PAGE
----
While there is no single recipe for change, there are common ingredients: analysis, collaboration, leadership, and an organizational culture that embraces change. If leaders can ensure the right mix of these elements, they can increase their legitimacy and effect citizen-centric transformation.

“The sharing economy has really pushed me to think about what in my city is being underutilized. How do we expand that conversation to the things that we’re involved in in the public sector?
Cass Sunstein Spencer Cronk
Minneapolis City Coordinator

Report Insights

  1. Digital Diplomacy: Creating an Optimized Enterprise and Agile Workforce at the Federal Communications Commission

    In late 2013, when David Bray became the Chief Information Officer (CIO) at the Federal Communications Commission (FCC), he knew he was parachuting into a troubled situation. For one thing, the FCC had had nine CIOs in the previous eight years. “[That's] always a good sign,” Bray quipped, in a presentation at the 2015 Public Sector for the Future Summit. But as he went on to explain, the rapid turnover in executive leadership masked deeper challenges with the FCC’s Information Technology (IT) operation. In an agency with just 1,750 staff, there were 207 different IT systems—the equivalent of one IT system for every nine staff members. What’s more, over half of those IT systems were more than ten years old, resulting in the FCC spending 70 to 80 percent of its IT budget on maintenance. Finally, the FCC was employing many paper-based, human-intensive processes that could benefit from automation. As Bray explained, IT costs spent on maintaining existing systems were “escalating” across the agency with no sign of relief. For an organization that was supposed to be at the forefront of 21st century communications technology, the FCC’s IT division was lagging behind.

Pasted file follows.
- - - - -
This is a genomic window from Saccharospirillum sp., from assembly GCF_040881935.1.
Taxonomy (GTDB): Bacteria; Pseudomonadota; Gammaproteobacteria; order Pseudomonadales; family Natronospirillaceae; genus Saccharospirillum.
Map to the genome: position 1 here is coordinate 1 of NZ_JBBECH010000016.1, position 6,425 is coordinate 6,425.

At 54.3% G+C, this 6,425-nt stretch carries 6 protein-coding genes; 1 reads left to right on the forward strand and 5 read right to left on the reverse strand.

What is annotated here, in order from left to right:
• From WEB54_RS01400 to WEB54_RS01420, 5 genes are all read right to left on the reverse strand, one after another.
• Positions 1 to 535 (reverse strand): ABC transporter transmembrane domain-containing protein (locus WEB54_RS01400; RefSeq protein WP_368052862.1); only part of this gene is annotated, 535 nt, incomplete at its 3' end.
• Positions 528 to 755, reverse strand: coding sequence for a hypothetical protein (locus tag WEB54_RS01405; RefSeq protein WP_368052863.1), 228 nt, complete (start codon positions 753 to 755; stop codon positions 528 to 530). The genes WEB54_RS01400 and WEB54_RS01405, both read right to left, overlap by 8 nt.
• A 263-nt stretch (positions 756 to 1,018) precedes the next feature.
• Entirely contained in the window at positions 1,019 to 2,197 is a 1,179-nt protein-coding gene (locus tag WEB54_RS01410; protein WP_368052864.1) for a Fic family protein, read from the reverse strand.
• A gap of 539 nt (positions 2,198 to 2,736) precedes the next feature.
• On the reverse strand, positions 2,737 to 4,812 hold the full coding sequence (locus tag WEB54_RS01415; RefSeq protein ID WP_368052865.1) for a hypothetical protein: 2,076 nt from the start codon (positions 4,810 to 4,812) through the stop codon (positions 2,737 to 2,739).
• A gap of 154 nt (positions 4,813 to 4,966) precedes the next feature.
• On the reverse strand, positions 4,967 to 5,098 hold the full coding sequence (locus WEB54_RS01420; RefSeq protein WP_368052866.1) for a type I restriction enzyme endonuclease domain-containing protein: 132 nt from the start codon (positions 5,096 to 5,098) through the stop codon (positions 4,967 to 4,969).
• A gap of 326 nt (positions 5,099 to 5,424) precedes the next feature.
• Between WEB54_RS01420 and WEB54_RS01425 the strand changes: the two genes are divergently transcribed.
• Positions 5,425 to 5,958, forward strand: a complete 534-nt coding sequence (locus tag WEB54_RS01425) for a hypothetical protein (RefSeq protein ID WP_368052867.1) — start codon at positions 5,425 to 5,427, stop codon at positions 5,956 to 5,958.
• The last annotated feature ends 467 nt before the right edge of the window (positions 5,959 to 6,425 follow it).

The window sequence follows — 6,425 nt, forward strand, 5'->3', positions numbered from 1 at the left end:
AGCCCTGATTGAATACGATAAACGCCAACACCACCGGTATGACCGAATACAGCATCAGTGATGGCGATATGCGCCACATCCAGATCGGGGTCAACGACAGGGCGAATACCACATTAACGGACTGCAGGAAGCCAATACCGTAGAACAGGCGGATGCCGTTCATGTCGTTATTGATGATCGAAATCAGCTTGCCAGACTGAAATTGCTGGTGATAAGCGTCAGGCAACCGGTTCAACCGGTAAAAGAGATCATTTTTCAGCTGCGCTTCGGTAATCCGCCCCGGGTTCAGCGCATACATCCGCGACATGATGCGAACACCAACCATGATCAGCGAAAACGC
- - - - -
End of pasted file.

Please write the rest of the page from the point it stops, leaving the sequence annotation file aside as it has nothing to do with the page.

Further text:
2. Embracing Evidence-Based Government in Idaho and Washington